I’m writing you a letter from the front pew.
The people around me are crying.
I look at them,
and I wonder whether I should be crying, too.
Everyone expects me to be the one girl
monopolizing the Kleenex box
as she tries to write a coherent, cohesive letter
to a friend who changed her life,
a tear-stained, tell-all, pour-your-heart-out letter
saying everything I never told you.
But mostly, just to say “Thank you.”
I think my dry eyes are a product
of my belief that,
at any given moment,
we’ll all turn to see your smiling face,
hear your every-bit-as-smiling voice,
and dry our eyes.
That’s just the effect you’ve always had on people,
And now I’ve joined the weeping bunch,
because I’m remembering.
I know that voice, I’ve seen that smile,
I remember your scent
and the exact tightness of your hugs.
I was thirteen when I met you.
You were sitting in a canvas chair,
you wore a bandana
because you didn’t have hair.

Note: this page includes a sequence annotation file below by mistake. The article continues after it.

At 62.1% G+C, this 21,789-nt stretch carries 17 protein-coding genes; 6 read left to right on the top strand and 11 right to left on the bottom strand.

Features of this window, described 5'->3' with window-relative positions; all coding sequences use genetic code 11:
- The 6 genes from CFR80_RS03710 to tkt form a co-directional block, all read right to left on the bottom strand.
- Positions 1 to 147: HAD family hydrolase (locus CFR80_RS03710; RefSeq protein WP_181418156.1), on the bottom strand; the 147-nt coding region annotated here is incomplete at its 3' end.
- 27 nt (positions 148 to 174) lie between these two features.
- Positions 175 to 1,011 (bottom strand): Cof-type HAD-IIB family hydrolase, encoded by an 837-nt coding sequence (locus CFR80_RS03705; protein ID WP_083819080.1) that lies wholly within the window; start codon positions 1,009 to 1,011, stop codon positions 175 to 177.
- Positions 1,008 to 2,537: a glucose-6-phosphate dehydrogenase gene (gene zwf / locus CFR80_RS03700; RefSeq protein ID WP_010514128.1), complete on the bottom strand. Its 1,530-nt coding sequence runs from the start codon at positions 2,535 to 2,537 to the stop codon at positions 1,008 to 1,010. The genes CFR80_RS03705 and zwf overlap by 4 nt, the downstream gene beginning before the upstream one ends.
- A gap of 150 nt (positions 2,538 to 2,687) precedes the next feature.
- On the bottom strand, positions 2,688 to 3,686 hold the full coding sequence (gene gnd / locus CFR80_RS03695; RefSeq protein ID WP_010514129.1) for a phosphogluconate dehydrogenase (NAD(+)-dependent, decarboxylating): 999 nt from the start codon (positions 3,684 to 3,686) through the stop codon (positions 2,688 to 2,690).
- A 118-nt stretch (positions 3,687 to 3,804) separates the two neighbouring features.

I was skinny and pale and depressed,
I’d barely left my room in months.
But when I talked to you,
I somehow knew
that at least one person cared.
Claudia, you said
how amazed you were
to see the changes in me.
I saw them, too,
and I saw that you had hair now.
Dark, thick curls like mine.
I thanked God—
—something I had started doing more often lately.
I really was different.
I never saw you lose your hair again.
I don’t even remember the last time I saw you.
I never told you that you saved me,
but you didn’t care whose handiwork it was:
you were just happy to see me happy,
and that made me happy to know you.
I think that’s why,
at your Mass,
I’m more grateful for you
than sad about missing you.